The Life and Death of Jesuit Raymond Gawronski
Widely praised for his role in forming priests and providing insights into Ignatian spirituality, Father Gawronski’s final Christian witness took place through his embrace of his cross of terminal cancer.
MENLO PARK, Calif. — When Jesuit Father Raymond Gawronski was diagnosed with stage-four cancer, the shocking news prompted his grieving students to hold a farewell gathering for the popular professor and spiritual director at St. Patrick’s Seminary in Menlo Park, Calif.
“Father, in this short time that we have tonight, we wish to share how you have forever changed our lives by your witness to hope, that is, to the love of our Lord Jesus Christ,” seminarian Michael Sullivan, 23, told the priest, speaking for his class at the March 29 gathering, held two weeks before his death on April 14.
The event drew throngs of young priests who had studied with Father Gawronski during his previous post at St. John Vianney Seminary in Denver, as well as other universities, and those who benefited from the Ignatian Spiritual Exercises he led over the years.
“Look at the dozens of people who have traveled from Denver, Los Angeles and other parts of the United States to be right here with you in thanksgiving for all that you have taught them,” Sullivan told the priest during the farewell ceremony.
The author of Word and Silence: Hans Urs von Balthasar and the Spiritual Encounter Between East and West and A Closer Walk With Christ: A Personal Ignatian Retreat, Father Gawronski also appeared on an EWTN series on the Spiritual Exercises of St. Ignatius. This body of work, say friends and colleagues, arose in response to an early spiritual encounter with the Lord that inspired an urgent desire to make Christ real to students and readers alike.
During an interview with the Register, Sullivan celebrated Father Gawronski’s power to inspire young men to give their lives over to Christ, just as Pope St. John Paul II had inspired the priestly vocation of the Polish-American Jesuit, among many others.
“Father was a living example of John Paul II,” said Sullivan, who recalled the Jesuit’s gifts as a scholar, who spoke seven languages, and as a mentor, who joined the seminarians on hikes in the mountains and led discussions about The Godfather on seminary film nights.
“The cross was everything to him. In the short time he had, following his diagnosis, he was always very joyful. ‘This is the cross of our Lord Jesus Christ. He will bring us to a new place,’ he would say,” recalled Sullivan.
Father Fessio’s Friend
Jesuit Father Joseph Fessio, the founder of Ignatius Press, based nearby in San Francisco, echoed that observation in an interview with the Register.
After learning that his friend had been diagnosed with cancer and did not have long to live, Father Fessio wrote to say he was praying for him.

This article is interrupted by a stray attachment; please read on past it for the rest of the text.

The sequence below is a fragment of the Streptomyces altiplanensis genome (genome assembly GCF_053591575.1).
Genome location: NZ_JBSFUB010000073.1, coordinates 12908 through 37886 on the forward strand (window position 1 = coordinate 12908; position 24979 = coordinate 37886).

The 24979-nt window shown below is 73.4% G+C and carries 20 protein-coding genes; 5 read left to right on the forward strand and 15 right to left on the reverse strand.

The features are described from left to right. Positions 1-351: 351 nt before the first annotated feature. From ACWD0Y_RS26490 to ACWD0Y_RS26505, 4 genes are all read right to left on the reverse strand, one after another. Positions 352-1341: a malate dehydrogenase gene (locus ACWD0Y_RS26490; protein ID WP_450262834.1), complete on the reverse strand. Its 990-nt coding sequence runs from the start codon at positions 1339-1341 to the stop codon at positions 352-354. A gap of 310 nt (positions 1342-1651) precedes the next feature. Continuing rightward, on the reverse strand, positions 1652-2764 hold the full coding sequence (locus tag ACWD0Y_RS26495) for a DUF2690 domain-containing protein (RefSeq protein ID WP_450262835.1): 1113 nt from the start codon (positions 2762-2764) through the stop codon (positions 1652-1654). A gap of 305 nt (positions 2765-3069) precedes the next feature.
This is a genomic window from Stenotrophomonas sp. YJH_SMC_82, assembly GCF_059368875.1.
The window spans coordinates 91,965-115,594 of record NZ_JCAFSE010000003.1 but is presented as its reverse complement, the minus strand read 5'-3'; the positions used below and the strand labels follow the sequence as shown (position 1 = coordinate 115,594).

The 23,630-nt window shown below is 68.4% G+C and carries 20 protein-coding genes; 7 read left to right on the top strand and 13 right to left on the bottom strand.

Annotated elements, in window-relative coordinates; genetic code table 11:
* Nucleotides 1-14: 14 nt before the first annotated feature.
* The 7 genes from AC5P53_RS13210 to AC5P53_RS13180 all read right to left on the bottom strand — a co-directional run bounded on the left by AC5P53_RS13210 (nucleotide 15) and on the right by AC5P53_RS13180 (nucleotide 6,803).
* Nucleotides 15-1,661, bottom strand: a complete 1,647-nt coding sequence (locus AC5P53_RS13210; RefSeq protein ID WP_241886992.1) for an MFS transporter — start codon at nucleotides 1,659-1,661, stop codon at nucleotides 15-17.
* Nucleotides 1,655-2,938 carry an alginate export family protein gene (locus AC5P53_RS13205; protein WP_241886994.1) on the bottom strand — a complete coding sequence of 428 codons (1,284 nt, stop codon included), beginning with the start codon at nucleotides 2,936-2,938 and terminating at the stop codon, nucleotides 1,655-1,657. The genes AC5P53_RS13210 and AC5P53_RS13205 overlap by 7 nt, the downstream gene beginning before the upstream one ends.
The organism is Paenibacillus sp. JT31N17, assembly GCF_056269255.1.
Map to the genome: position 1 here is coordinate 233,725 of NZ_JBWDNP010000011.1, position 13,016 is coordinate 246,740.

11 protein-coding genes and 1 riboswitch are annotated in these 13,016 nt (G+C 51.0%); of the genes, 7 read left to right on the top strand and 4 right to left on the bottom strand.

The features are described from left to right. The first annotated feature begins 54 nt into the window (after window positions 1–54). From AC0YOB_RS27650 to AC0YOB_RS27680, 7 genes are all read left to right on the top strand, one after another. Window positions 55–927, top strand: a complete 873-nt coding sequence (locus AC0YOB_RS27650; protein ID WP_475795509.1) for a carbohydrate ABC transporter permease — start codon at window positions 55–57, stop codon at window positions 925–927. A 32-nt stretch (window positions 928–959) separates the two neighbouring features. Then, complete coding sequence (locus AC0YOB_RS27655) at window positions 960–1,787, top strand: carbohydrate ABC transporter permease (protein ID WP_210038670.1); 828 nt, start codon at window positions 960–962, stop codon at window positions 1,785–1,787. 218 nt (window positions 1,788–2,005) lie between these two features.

A reply from Father Gawronski arrived shortly afterward: “He told me, ‘C’est beau mourir n’est — ce pas?’ (It is beautiful to die, isn’t it?) It is a quotation from Adrienne von Speyr,” the Catholic mystic, noted Father Fessio.
“His quote from von Speyr really sums him up for me. He had a very critical mind, and there was an edge to him, but when he got the word he had cancer, he took it with obedience.”
Father Gawronski’s striking qualities as a priest helped to explain the powerful impact he had on the life of St. Patrick’s Seminary, though he only served in his post as spiritual director and theology professor for two years.
“There was a disproportion between the time he was at St. Patrick’s and his impact,” observed Father Gladstone Stevens, the seminary rector. “The seminarians responded immediately to his authenticity and care for them.
“This is a man who really believed in the Resurrection. He believed in and lived by Christ’s promises.
“He realized life was a gift, and he had the peace that whatever time God game him he used to the best of his ability and for the glory of God and service to his people.”
His Mother’s Lessons
Father Gawronski’s Polish-born mother was a Nazi concentration-camp survivor, and the lessons from that time would make an indelible impression on her son, who learned to reverence the truth and to maintain high ideals in his priestly and academic life.
“His mother lived through the Nazis and the communists” in Poland, noted Father Stevens.
“But she told him, ‘My life is going to be much easier than yours or that of the next generation. We know the difference between right and wrong.’”
Born in Brooklyn on Sept. 9, 1950, Gawronski grew up New York and New Jersey and graduated with a degree in philosophy from the College of the Holy Cross in Worcester, Mass., in 1971. He earned a master’s degree in world religions from Syracuse University, where he studied under the religious-studies scholar Huston Smith.